The Senate is currently working on an amendment to the 1999 Constitution with a view to conferring indigeneship of a state on any resident that has consistently lived in that state for at least 10 years.
The proposed law is titled, “A bill for an Act to alter the provisions of the Constitution of the Federal Republic of Nigeria, 1999 to define who is an indigene of the state.”
The bill, obtained by our correspondent on Friday, was sponsored by the Chairman of the Senate Committee on the review of the 1999 Constitution, Senator Ovie Omo-Agege.
The bill seeks to alter Section 31 of the Principal Act by inserting new subsections 2,3 and 4.
The new provision states that someone could become an indigene of a state if he or she was born in that state, or if he or she had lived in the state for a continuous period of not less than 10 years.
Such a person, according to the proposed legislation, should be able to show evidence of residency in a given local government area for a continuous period of not less than 10 years.
The person must also have evidence of tax returns issued in the state for a period of not less than 10 years; and should not have been convicted for a criminal offence.
It reads, “A person mentioned in subsection (2) of this section (3) shall be entitled to apply to the local government chairman for a certificate of indigeneship of the state.
“A woman who is married to an indigene of a state for a period of not less than five years shall automatically be an indigene of that state.”
The proposed law, however, gave conditions that could make a woman who was divorced or became widowed, remain an indigene.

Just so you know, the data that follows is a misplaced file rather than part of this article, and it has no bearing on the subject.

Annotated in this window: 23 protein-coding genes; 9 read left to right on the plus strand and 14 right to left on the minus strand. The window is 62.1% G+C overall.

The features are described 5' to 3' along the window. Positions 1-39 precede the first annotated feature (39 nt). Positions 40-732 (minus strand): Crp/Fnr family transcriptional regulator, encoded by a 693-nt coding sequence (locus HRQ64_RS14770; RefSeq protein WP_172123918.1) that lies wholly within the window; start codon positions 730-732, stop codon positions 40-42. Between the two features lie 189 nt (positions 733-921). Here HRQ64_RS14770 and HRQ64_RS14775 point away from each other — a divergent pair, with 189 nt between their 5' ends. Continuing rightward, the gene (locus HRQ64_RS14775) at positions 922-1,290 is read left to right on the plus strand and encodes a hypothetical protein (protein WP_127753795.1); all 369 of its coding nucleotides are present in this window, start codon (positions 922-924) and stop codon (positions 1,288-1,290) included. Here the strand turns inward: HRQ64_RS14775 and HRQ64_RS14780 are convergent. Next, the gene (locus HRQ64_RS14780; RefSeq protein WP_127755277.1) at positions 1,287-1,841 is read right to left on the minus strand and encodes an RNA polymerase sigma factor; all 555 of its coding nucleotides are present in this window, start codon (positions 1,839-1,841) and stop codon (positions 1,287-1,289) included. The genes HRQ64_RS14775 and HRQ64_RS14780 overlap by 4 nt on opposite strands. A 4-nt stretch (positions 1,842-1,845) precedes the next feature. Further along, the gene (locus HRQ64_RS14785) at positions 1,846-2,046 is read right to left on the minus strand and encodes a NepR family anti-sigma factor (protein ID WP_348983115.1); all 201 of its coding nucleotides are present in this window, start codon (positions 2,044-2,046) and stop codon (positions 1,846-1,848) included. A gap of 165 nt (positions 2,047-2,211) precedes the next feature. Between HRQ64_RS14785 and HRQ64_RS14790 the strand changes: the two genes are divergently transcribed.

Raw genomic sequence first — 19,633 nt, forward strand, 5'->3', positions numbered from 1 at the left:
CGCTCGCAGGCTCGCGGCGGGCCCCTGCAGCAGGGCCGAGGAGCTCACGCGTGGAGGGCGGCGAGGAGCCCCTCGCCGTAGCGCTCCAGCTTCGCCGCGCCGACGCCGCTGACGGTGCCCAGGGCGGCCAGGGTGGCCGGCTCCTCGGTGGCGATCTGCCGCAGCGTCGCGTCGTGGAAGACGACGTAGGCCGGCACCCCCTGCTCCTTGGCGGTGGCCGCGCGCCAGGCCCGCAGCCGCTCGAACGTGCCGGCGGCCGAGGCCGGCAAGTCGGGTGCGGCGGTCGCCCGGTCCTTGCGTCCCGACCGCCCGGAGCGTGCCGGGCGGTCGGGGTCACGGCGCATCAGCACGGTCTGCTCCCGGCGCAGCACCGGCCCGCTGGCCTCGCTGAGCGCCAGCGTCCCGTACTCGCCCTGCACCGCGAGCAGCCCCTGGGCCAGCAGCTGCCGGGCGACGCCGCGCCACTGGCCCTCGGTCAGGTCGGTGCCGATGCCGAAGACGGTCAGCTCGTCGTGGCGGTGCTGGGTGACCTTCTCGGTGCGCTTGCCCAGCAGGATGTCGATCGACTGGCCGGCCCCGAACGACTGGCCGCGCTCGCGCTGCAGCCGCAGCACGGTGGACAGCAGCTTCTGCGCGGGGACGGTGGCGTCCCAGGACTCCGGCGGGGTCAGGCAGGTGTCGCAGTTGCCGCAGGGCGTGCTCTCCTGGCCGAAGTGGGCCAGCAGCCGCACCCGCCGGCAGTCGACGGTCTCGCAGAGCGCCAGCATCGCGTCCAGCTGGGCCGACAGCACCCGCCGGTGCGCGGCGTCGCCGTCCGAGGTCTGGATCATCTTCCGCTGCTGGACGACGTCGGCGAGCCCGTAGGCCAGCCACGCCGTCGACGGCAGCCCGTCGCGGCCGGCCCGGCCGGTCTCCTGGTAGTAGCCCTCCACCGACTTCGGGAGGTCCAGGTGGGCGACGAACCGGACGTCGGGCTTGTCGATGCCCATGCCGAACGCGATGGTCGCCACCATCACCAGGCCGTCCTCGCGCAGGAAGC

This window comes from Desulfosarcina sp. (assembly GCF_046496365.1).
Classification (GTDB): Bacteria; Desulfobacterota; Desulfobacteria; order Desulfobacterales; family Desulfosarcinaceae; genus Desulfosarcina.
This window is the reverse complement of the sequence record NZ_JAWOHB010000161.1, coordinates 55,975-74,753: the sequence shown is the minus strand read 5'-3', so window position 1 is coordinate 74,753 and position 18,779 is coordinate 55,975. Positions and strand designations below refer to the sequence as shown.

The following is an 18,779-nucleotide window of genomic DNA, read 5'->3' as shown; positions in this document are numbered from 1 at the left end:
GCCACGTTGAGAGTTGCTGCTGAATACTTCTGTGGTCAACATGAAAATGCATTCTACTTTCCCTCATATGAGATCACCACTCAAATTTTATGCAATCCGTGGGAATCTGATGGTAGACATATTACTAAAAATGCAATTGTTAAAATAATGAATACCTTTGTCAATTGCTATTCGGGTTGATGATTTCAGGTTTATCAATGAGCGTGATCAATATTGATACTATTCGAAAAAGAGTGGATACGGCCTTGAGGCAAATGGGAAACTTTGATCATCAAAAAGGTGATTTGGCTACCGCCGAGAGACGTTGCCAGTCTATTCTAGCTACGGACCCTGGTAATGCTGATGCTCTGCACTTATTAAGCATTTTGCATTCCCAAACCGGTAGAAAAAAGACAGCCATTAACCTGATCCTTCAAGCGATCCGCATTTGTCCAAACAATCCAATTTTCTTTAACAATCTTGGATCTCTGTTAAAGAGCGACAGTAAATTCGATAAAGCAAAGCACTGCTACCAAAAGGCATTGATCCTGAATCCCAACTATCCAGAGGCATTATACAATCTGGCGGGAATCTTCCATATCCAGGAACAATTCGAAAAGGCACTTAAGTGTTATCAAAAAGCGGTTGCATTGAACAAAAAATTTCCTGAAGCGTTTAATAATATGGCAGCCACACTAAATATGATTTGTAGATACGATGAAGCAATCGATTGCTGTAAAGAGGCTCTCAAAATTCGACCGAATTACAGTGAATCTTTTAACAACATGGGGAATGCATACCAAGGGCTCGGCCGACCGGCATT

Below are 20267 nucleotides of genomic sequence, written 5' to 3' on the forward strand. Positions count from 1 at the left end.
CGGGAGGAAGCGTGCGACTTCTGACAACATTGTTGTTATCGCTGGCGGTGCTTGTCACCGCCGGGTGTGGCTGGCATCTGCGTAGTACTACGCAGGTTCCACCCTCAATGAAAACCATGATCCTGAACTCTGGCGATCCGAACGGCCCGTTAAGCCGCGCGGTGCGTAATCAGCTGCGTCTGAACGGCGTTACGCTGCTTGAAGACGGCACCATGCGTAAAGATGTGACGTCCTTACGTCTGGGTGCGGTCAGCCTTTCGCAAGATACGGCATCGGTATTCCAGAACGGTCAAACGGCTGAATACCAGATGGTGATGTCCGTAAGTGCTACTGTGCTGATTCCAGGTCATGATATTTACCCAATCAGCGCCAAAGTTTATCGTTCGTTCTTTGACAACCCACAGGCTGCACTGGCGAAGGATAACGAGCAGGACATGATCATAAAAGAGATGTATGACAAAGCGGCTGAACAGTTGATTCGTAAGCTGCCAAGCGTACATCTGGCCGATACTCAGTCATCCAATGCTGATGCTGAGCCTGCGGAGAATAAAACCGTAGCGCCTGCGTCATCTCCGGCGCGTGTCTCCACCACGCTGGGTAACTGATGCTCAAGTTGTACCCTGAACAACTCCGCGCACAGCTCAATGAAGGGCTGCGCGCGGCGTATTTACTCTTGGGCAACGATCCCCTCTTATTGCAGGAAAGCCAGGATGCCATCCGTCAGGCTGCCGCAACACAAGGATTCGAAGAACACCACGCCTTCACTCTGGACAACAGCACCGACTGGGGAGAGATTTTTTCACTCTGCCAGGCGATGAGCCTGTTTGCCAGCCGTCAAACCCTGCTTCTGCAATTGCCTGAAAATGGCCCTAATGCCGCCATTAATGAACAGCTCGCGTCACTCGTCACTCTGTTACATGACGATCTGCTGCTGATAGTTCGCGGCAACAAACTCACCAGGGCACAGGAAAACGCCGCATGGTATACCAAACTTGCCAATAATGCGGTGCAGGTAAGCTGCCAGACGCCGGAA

It states that the marriage of the woman must have been for a period of not less than five years and that there must be children born in the marriage.
The bill would also alter Section 318 of the Principal Act to now define “indigene” as a citizen of Nigeria who is indigenously born to a state.
Such a person, it added, should have been granted indigeneship of the state after an application to the local government chairman.
A woman who is for a period of not less than five years married, divorced or widowed with children to an indigene of the state, the bill added, is qualified to remain an indigene.
The issue of state of origin has become highly controversial in recent years.
It reared its ugly head last week again when members of the Cross River State House of Assembly failed to confirm Justice Akon Ikpeme as the substantive Chief Judge of the state.
Her main offence is because she is not an indigene of the state.
Ikpeme is of Akwa Ibom parentage. She was born in Calabar, Cross River, when Akwa Ibom was a part of Cross River.
She is married to a man from Cross River and has been working for decades as a judicial officer, including being a director of public prosecutions and a judge in Cross River.
Akwa Ibom was created out of Cross River State on September 23, 1987, by the military regime of Ibrahim Babangida.
But the Cross River State House of Assembly, Tuesday, declined to confirm Ikpeme as the chief judge on the grounds that she could become a ‘security risk’ to the state because of her ties with Akwa Ibom.
She had been in acting capacity since December 3, 2019, following the retirement of a former Chief Judge of the state, Justice Michael Edem.
Ikpeme’s tenure in acting capacity ended Monday, March 2, 2020.